The truth is this: there’s a standout winner that can’t be touched by any other method. That winner is referrals. Referral sales require almost no financial investment, but they bring in very valuable warm leads.
Why the love for referrals?
Because there are two types of referrals, and both of them have significant advantages.
First, you can get a referral from a customer to one of their contacts in the same field.
That means your new prospect is highly qualified. They’re in the same industry, they probably have the same problems, and there’s a good chance that your product or service will be a good fit for them.
Second, you can get a referral from a customer to one of their friends.
Even if they’re in a different industry or situation, that referral comes with a lot of trust. That trust means is invaluable.
Most marketers and salespeople know—at least implicitly—that referrals are highly effective. They may not know that referrals drive some of the highest conversion rates among all marketing channels, but they know that getting them is important.
Bottomline: referral marketing can be very effective. And yet, it is not used properly by most brands. This has puzzled me.
Harvard Business Review had an article as far back as 2007 entitled “How Valuable Is Word of Mouth?” by V. Kumar, J. Andrew Petersen and Robert P. Leone. “The value of any one customer does not reside only in what that person buys. In these interconnected days, how your customers feel about you and what they are prepared to tell others about you can influence your revenues and profits just as much. Companies go to considerable lengths to motivate their customers to double up as salespeople.”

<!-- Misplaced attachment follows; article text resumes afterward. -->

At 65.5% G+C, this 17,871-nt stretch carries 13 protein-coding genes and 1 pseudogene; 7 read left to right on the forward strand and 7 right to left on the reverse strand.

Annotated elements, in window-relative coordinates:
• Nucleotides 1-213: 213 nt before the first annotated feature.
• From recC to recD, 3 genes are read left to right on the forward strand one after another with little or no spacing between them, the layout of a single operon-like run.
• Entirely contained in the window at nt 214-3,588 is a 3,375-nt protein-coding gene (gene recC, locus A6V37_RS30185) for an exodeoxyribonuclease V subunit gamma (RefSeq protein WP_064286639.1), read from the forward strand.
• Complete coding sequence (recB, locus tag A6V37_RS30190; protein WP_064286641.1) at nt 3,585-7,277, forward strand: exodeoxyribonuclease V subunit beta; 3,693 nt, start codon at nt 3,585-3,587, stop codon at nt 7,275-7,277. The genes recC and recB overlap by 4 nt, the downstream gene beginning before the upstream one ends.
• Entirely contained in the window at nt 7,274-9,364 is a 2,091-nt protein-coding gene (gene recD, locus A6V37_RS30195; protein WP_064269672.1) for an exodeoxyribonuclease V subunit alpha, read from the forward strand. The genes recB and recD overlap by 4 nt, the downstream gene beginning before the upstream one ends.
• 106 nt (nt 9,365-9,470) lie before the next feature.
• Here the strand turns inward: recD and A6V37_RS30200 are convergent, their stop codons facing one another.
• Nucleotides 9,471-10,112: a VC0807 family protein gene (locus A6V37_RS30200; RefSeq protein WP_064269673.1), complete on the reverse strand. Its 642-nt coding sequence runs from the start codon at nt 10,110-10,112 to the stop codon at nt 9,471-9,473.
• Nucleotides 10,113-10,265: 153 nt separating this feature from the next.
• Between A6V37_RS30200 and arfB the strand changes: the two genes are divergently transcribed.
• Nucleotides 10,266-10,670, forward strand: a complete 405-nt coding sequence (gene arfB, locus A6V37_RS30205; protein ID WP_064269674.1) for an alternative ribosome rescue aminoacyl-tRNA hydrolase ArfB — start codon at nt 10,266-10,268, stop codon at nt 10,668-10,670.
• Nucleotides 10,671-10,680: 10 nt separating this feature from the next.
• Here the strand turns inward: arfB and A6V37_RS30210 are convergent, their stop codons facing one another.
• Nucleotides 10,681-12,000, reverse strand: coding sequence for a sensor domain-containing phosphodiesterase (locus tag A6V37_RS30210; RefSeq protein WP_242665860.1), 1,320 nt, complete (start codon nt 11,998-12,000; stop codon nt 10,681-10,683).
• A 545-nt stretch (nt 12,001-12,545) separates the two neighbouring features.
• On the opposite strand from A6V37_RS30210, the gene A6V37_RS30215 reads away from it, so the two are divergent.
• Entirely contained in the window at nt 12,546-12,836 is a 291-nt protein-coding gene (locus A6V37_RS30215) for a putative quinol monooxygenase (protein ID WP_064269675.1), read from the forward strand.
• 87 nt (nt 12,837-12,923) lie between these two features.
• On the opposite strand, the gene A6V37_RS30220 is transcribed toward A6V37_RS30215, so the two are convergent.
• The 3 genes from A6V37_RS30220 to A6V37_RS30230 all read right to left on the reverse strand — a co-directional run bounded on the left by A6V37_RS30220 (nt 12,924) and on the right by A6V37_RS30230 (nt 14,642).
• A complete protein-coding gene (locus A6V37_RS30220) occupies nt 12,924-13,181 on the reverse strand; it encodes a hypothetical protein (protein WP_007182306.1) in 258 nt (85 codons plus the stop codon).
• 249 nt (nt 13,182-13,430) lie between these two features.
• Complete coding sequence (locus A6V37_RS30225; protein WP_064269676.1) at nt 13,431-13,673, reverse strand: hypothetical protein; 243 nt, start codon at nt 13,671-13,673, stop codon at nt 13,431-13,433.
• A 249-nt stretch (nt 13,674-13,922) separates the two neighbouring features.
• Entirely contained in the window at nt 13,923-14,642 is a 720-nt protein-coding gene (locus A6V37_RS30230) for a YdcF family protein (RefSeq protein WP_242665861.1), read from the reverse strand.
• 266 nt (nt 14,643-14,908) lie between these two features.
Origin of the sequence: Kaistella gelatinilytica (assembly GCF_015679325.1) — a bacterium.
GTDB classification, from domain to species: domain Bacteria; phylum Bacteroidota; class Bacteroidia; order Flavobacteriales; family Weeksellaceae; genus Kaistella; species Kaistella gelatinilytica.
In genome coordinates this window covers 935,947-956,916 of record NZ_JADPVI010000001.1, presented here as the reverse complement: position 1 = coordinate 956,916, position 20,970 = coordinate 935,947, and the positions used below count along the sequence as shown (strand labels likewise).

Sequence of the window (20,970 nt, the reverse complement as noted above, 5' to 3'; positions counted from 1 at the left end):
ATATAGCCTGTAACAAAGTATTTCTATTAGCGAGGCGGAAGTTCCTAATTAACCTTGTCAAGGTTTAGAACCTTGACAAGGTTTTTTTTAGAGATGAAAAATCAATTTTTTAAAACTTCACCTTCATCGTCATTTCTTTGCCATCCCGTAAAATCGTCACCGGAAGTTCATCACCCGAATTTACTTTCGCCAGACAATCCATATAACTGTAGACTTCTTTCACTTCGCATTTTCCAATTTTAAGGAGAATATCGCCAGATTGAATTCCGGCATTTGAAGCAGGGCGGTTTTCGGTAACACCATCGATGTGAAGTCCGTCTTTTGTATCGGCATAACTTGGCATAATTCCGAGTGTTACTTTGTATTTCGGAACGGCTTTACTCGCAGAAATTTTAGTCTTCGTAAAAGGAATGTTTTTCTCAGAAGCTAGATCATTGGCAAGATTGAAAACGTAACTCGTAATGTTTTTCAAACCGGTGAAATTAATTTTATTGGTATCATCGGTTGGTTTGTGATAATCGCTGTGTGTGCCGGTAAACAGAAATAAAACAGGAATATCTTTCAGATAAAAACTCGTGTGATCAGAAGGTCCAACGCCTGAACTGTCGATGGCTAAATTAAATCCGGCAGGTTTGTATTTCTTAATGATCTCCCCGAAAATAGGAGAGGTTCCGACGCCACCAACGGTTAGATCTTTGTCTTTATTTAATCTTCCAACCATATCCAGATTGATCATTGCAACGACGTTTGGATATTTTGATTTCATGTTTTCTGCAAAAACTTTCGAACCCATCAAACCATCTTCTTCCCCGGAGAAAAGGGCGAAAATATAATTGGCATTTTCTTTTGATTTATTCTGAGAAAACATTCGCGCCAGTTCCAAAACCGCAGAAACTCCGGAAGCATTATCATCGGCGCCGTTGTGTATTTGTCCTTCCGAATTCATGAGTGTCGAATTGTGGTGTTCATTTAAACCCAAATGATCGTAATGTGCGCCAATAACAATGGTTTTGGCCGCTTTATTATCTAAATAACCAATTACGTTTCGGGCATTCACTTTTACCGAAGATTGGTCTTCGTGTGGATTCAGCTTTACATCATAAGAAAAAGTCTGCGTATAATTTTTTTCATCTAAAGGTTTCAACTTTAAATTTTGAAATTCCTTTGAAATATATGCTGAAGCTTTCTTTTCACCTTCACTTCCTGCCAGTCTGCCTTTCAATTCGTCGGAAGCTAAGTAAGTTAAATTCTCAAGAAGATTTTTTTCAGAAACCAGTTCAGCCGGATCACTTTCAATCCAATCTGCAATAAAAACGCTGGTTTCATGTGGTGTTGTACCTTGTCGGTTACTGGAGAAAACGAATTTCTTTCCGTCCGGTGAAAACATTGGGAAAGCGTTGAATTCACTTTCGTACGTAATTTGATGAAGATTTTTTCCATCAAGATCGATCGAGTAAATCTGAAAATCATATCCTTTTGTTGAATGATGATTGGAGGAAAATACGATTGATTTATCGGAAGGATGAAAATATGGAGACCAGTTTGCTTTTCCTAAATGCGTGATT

The authors outline a way to calculate Customer Referral Value (CRV), as a complement to Customer Lifetime Value (CLV). They do so thus: “The obvious way to do this is to break the sample down into the four cells of a two-by-two matrix, which we’ve done for our telecom company sample in the exhibit “The Customer Value Matrix.” The customers who scored high on both measures we’ve called Champions. Those with high lifetime values but low referral values we call Affluents. Those with low lifetime values and high referral values we’ve termed Advocates. And those who score low on both measures we’ve labeled Misers. We found that the distribution of customers across the four cells was fairly even.”
Another HBR article in 2011 by Philipp Schmitt, Bernd Skiera and Christophe Van den Bultehad entitled “Why Customer Referrals Can Drive Stunning Profits” showed the benefits: “We studied 10,000 accounts in a large German bank over a period of three years, and found that customers obtained through referrals are both more loyal and more valuable than other customers. After controlling for such factors as age and gender, we calculated that referred customers are, on average, about 18% more likely than others to stay with the bank. We also projected that they generate 16% more in profits (amounting to €40 each). Thus, the bank earns a return of about 60% on its €25 referral reward.”
There are also many books on the idea of referral / word-of-mouth marketing. Some of the titles from a list on Amazon by John Jantsch:
- The Anatomy of Buzz Revisited
- The Referral Engine
- Purple Cow
- Never Eat Alone
- The Secrets of Word-of-Mouth Marketing
- Endless Referrals
- The 29% Solution
- Get More Referrals Now
- Word of Mouth Marketing
- The Go-Giver
Another list by Jay Baer recommends some more:
- Brains on Fire
- Creating Customer Evangelists
- The Face-to-Face Book
- Talk Triggers
- The Tipping Count
In other words, there is a huge array of work that already exists. And yet, referral marketing did not seem mainstream in the marketer’s arsenal. As a customer, I was not asked for referrals by most of the brands. Why?